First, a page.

Objectives: To discuss the advantages and disadvantages of rehabilitation applications of virtual reality.
Methods: VR can be used as an enhancement to conventional therapy for patients with conditions ranging from musculoskeletal problems, to stroke-induced paralysis, to cognitive deficits. This approach is called "VR-augmented rehabilitation." Alternately, VR can replace conventional interventions altogether, in which case the rehabilitation is "VR-based." If the intervention is done at a distance, then it is called "telerehabilitation." Simulation exercises for post-stroke patients have been developed using a "teacher object" approach or a video game approach. Simulations for musculo-skeletal patients use virtual replicas of rehabilitation devices (such as rubber ball, power putty, peg board). Phobia-inducing virtual environments are prescribed for patients with cognitive deficits.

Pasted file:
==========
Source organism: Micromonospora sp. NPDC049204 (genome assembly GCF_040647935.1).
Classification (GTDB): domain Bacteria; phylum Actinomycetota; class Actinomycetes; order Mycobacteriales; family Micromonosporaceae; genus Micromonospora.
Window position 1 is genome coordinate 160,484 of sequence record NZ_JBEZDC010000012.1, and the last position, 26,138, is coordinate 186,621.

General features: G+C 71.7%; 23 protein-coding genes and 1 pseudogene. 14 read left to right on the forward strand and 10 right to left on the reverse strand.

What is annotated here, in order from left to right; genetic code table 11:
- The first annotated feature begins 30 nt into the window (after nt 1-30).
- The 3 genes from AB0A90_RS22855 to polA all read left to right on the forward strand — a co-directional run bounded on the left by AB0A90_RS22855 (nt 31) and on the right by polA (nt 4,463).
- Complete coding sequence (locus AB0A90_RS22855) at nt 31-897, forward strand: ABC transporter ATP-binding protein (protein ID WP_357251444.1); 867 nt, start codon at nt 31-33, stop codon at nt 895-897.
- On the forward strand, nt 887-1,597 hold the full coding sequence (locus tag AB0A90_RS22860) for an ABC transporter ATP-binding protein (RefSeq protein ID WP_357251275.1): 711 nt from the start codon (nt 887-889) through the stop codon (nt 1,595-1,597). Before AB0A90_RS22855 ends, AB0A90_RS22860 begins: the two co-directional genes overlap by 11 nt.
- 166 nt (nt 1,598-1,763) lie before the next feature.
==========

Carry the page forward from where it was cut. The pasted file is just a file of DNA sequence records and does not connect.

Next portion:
Results: VR-augmented rehabilitation has been shown effective for stroke patients in the chronic phase of the disease. VR-based rehabilitation has been improving patients with fear of flying, Vietnam syndrome, fear of heights, and chronic stroke patients. Telerehabilitation interventions using VR have improved musculo-skeletal and post-stroke patients, however less data is available at this time.
Conclusions: Virtual reality presents significant advantages when applied to rehabilitation of patients with varied conditions. These advantages include patient motivation, adaptability and variability based on patient baseline, transparent data storage, online remote data access, economy of scale, reduced medical costs. Challenges in VR use for rehabilitation relate to lack of computer skills on the part of therapists, lack of support infrastructure, expensive equipment (initially), inadequate communication infrastructure (for telerehabilitation in rural areas), and patient safety concerns.